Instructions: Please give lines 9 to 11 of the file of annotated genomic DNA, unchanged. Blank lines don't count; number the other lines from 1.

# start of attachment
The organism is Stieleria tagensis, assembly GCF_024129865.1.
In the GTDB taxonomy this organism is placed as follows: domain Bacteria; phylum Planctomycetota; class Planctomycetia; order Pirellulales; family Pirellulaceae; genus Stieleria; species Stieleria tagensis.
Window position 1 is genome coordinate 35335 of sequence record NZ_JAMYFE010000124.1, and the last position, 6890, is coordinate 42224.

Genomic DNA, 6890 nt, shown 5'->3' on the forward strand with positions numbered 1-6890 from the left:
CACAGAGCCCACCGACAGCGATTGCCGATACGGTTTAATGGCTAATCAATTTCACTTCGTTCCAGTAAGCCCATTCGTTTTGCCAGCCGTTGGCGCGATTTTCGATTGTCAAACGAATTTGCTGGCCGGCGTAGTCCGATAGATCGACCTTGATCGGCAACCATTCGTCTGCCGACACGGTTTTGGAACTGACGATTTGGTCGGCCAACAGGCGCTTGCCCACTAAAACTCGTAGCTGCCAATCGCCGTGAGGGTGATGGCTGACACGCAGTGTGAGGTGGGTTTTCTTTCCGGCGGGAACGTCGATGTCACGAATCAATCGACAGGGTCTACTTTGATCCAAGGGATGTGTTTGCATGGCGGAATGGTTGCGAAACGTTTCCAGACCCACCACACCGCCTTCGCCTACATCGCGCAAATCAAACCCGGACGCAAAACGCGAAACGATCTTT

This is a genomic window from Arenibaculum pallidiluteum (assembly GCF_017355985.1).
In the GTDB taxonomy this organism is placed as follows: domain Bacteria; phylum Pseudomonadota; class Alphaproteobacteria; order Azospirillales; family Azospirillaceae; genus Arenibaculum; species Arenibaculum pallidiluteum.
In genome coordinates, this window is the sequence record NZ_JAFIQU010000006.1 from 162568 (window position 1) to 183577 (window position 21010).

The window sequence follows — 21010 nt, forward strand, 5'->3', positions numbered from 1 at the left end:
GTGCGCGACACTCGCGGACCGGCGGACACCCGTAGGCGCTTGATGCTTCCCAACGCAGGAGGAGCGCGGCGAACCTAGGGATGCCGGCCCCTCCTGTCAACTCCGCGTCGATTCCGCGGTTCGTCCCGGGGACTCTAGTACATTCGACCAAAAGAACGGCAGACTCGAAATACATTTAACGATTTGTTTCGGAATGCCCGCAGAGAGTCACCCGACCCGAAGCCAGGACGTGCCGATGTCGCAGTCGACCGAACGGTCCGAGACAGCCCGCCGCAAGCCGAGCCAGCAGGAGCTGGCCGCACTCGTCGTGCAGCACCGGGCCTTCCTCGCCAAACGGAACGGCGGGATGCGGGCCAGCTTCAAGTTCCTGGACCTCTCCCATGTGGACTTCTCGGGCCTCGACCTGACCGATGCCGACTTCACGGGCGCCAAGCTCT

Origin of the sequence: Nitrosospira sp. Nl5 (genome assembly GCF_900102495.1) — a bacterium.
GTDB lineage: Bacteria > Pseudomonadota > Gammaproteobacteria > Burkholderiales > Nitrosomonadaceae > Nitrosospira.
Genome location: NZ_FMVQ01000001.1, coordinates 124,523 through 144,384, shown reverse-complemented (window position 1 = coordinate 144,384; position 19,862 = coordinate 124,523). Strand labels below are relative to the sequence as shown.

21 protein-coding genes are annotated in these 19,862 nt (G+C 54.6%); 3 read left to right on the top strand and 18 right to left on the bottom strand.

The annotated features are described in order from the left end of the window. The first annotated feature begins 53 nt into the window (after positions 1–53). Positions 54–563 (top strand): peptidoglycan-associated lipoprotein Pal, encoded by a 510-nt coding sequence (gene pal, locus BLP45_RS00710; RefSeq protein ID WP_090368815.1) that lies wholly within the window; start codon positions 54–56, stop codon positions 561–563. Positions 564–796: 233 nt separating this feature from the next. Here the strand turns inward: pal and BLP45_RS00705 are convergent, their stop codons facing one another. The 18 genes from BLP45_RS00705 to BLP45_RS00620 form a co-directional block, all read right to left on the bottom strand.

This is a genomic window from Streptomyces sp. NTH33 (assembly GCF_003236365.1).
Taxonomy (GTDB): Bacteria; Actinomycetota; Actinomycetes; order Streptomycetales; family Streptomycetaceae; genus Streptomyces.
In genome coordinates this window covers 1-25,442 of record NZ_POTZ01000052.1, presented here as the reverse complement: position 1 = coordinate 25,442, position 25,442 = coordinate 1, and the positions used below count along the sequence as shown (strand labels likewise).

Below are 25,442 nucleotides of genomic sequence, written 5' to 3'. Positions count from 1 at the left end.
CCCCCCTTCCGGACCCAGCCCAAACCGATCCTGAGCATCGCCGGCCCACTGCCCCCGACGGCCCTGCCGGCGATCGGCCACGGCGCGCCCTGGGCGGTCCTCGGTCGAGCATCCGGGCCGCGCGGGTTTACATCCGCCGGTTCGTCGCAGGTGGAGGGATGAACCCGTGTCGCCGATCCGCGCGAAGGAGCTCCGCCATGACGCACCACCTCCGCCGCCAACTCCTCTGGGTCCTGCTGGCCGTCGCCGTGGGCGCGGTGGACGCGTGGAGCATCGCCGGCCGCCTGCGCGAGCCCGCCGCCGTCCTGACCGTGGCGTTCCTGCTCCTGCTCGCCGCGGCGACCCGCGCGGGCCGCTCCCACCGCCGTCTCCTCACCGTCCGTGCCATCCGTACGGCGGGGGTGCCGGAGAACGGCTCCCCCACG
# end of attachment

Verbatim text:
The window sequence follows — 21010 nt, forward strand, 5'->3', positions numbered from 1 at the left end:
GTGCGCGACACTCGCGGACCGGCGGACACCCGTAGGCGCTTGATGCTTCCCAACGCAGGAGGAGCGCGGCGAACCTAGGGATGCCGGCCCCTCCTGTCAACTCCGCGTCGATTCCGCGGTTCGTCCCGGGGACTCTAGTACATTCGACCAAAAGAACGGCAGACTCGAAATACATTTAACGATTTGTTTCGGAATGCCCGCAGAGAGTCACCCGACCCGAAGCCAGGACGTGCCGATGTCGCAGTCGACCGAACGGTCCGAGACAGCCCGCCGCAAGCCGAGCCAGCAGGAGCTGGCCGCACTCGTCGTGCAGCACCGGGCCTTCCTCGCCAAACGGAACGGCGGGATGCGGGCCAGCTTCAAGTTCCTGGACCTCTCCCATGTGGACTTCTCGGGCCTCGACCTGACCGATGCCGACTTCACGGGCGCCAAGCTCT

Origin of the sequence: Nitrosospira sp. Nl5 (genome assembly GCF_900102495.1) — a bacterium.